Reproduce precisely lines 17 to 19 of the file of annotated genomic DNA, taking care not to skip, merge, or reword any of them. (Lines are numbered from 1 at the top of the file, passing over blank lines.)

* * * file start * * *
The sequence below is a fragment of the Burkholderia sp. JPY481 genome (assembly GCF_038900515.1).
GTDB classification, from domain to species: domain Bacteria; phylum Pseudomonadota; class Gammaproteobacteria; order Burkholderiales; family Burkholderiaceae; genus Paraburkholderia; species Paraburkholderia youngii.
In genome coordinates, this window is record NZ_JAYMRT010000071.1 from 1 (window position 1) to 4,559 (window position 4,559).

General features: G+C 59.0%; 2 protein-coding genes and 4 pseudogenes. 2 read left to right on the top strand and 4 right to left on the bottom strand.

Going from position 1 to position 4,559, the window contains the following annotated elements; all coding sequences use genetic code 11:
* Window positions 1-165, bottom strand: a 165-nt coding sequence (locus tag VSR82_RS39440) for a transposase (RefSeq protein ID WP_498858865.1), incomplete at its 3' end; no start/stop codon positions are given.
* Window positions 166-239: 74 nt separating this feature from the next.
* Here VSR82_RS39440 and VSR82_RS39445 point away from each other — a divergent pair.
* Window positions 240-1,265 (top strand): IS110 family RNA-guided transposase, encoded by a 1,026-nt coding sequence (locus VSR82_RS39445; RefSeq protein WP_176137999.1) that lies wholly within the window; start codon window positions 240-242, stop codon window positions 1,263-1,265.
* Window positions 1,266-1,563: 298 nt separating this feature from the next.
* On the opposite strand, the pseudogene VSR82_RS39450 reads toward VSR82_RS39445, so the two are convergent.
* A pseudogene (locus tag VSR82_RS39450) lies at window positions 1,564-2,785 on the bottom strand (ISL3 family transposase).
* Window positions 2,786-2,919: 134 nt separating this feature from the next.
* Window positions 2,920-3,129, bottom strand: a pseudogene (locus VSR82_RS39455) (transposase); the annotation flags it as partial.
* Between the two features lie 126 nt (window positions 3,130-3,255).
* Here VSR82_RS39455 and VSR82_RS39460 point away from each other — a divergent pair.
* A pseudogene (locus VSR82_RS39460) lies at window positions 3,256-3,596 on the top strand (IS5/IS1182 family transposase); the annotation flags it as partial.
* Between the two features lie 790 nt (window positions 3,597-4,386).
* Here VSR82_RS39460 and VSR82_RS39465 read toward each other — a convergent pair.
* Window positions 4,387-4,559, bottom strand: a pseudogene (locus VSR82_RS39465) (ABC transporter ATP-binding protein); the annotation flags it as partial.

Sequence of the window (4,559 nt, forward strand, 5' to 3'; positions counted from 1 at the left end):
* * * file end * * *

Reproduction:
* A pseudogene (locus VSR82_RS39460) lies at window positions 3,256-3,596 on the top strand (IS5/IS1182 family transposase); the annotation flags it as partial.
* Between the two features lie 790 nt (window positions 3,597-4,386).
* Here VSR82_RS39460 and VSR82_RS39465 read toward each other — a convergent pair.